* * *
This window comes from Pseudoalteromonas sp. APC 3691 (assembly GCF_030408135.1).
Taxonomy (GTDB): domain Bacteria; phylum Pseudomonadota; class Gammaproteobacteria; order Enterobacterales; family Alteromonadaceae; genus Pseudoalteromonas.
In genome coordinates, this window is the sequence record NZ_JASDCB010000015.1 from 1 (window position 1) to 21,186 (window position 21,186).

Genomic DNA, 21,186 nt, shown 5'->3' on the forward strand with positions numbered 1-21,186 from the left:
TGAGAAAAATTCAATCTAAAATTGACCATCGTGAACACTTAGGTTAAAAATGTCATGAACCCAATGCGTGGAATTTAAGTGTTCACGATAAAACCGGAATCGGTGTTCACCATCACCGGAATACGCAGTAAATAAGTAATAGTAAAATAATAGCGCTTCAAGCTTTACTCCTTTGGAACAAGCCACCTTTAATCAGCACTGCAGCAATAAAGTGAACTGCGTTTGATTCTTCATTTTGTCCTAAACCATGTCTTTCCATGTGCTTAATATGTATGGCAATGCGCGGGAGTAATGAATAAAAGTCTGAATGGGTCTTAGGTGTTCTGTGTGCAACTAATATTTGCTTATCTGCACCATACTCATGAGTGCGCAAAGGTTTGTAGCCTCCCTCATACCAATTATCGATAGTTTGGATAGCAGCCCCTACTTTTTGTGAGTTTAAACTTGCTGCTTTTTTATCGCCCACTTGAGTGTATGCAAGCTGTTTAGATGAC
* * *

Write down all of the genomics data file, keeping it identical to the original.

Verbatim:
This window comes from Pseudoalteromonas sp. APC 3691 (assembly GCF_030408135.1).
Taxonomy (GTDB): domain Bacteria; phylum Pseudomonadota; class Gammaproteobacteria; order Enterobacterales; family Alteromonadaceae; genus Pseudoalteromonas.
In genome coordinates, this window is the sequence record NZ_JASDCB010000015.1 from 1 (window position 1) to 21,186 (window position 21,186).

Genomic DNA, 21,186 nt, shown 5'->3' on the forward strand with positions numbered 1-21,186 from the left:
TGAGAAAAATTCAATCTAAAATTGACCATCGTGAACACTTAGGTTAAAAATGTCATGAACCCAATGCGTGGAATTTAAGTGTTCACGATAAAACCGGAATCGGTGTTCACCATCACCGGAATACGCAGTAAATAAGTAATAGTAAAATAATAGCGCTTCAAGCTTTACTCCTTTGGAACAAGCCACCTTTAATCAGCACTGCAGCAATAAAGTGAACTGCGTTTGATTCTTCATTTTGTCCTAAACCATGTCTTTCCATGTGCTTAATATGTATGGCAATGCGCGGGAGTAATGAATAAAAGTCTGAATGGGTCTTAGGTGTTCTGTGTGCAACTAATATTTGCTTATCTGCACCATACTCATGAGTGCGCAAAGGTTTGTAGCCTCCCTCATACCAATTATCGATAGTTTGGATAGCAGCCCCTACTTTTTGTGAGTTTAAACTTGCTGCTTTTTTATCGCCCACTTGAGTGTATGCAAGCTGTTTAGATGAC